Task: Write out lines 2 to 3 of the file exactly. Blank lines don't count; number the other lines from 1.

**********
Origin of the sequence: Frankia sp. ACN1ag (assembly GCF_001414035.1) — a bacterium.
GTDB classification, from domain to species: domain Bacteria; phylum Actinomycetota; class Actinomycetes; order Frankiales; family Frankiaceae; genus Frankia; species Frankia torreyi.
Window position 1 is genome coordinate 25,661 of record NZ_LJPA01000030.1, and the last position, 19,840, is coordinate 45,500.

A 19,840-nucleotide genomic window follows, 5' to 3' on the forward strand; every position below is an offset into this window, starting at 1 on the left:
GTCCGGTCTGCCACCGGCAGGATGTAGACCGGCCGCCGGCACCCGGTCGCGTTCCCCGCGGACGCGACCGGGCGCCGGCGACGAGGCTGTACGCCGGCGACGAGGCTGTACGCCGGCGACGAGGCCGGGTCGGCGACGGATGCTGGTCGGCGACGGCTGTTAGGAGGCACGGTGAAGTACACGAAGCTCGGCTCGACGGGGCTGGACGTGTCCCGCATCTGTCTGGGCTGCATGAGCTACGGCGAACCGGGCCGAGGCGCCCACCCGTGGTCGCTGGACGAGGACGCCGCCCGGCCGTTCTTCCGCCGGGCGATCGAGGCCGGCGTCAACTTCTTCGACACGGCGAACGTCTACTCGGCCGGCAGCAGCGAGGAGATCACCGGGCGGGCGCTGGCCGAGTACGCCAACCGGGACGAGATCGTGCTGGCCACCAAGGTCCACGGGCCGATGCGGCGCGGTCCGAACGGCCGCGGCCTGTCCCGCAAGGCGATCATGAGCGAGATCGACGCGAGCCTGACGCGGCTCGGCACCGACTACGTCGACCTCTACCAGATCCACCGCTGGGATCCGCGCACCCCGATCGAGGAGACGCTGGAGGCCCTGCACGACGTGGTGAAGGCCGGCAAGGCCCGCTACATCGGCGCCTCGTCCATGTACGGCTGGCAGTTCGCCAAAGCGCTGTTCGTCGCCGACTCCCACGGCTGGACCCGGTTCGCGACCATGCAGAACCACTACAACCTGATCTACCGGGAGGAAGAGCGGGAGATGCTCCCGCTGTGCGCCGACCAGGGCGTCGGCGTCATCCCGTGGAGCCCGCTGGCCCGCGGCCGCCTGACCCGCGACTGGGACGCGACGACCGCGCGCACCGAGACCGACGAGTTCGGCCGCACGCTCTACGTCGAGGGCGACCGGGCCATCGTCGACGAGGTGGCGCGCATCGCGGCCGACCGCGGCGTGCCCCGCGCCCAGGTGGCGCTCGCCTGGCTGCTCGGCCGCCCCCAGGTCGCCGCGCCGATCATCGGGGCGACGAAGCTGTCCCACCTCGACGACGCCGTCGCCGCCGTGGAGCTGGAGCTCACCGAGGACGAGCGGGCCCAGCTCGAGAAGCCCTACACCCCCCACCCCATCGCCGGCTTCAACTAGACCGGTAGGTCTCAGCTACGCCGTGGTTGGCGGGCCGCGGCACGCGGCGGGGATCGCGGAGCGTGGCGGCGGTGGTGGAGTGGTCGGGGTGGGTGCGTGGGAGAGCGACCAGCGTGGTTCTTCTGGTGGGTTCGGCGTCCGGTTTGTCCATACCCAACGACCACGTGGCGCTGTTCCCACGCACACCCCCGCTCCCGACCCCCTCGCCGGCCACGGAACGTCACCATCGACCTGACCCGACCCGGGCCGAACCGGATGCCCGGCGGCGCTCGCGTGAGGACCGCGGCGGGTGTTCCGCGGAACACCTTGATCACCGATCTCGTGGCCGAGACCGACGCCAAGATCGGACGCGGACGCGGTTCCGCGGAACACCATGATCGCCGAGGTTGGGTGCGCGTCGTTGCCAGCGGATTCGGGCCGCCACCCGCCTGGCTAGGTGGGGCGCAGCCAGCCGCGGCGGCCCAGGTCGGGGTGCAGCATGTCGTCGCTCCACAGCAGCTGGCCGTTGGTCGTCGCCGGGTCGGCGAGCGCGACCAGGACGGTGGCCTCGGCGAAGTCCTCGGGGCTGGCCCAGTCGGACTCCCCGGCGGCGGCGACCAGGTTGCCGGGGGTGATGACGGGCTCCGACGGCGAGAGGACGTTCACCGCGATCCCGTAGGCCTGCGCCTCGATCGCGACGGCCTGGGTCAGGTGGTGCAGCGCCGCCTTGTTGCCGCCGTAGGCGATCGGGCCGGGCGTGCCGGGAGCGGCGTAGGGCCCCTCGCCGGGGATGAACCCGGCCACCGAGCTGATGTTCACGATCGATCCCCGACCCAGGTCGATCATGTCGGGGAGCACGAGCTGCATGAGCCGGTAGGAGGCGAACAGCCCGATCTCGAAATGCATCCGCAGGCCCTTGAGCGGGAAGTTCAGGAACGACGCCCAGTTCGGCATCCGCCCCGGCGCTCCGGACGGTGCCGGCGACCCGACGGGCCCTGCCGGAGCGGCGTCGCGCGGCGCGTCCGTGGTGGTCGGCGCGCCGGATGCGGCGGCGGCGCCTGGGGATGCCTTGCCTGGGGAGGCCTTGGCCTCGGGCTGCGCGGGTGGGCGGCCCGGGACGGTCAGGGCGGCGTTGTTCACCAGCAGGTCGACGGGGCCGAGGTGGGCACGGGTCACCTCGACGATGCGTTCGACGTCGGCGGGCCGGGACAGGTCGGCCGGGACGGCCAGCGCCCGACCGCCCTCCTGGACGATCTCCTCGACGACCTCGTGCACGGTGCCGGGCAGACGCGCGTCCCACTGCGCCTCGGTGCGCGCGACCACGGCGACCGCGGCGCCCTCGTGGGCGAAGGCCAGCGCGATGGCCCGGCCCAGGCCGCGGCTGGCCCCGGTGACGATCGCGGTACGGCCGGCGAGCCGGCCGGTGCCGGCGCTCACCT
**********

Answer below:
GTDB classification, from domain to species: domain Bacteria; phylum Actinomycetota; class Actinomycetes; order Frankiales; family Frankiaceae; genus Frankia; species Frankia torreyi.
Window position 1 is genome coordinate 25,661 of record NZ_LJPA01000030.1, and the last position, 19,840, is coordinate 45,500.